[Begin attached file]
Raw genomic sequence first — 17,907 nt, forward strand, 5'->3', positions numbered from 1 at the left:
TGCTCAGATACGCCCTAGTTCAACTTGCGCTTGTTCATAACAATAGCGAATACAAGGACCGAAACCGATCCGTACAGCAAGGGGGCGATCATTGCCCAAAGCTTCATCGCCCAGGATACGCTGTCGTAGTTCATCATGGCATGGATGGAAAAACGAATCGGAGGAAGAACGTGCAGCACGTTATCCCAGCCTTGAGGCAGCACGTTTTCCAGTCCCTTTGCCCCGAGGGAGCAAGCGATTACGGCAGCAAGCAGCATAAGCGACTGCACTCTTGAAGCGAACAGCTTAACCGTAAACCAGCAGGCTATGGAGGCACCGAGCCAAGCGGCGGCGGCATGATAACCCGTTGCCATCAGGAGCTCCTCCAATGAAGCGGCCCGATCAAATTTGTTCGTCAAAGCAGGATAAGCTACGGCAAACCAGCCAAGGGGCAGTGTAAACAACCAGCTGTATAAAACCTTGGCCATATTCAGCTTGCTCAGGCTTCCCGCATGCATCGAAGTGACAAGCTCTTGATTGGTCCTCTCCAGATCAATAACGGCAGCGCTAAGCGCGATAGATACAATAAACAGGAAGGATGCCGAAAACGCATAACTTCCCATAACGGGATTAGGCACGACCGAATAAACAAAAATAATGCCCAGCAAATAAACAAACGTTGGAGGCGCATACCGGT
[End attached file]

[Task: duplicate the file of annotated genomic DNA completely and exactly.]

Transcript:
Raw genomic sequence first — 17,907 nt, forward strand, 5'->3', positions numbered from 1 at the left:
TGCTCAGATACGCCCTAGTTCAACTTGCGCTTGTTCATAACAATAGCGAATACAAGGACCGAAACCGATCCGTACAGCAAGGGGGCGATCATTGCCCAAAGCTTCATCGCCCAGGATACGCTGTCGTAGTTCATCATGGCATGGATGGAAAAACGAATCGGAGGAAGAACGTGCAGCACGTTATCCCAGCCTTGAGGCAGCACGTTTTCCAGTCCCTTTGCCCCGAGGGAGCAAGCGATTACGGCAGCAAGCAGCATAAGCGACTGCACTCTTGAAGCGAACAGCTTAACCGTAAACCAGCAGGCTATGGAGGCACCGAGCCAAGCGGCGGCGGCATGATAACCCGTTGCCATCAGGAGCTCCTCCAATGAAGCGGCCCGATCAAATTTGTTCGTCAAAGCAGGATAAGCTACGGCAAACCAGCCAAGGGGCAGTGTAAACAACCAGCTGTATAAAACCTTGGCCATATTCAGCTTGCTCAGGCTTCCCGCATGCATCGAAGTGACAAGCTCTTGATTGGTCCTCTCCAGATCAATAACGGCAGCGCTAAGCGCGATAGATACAATAAACAGGAAGGATGCCGAAAACGCATAACTTCCCATAACGGGATTAGGCACGACCGAATAAACAAAAATAATGCCCAGCAAATAAACAAACGTTGGAGGCGCATACCGGT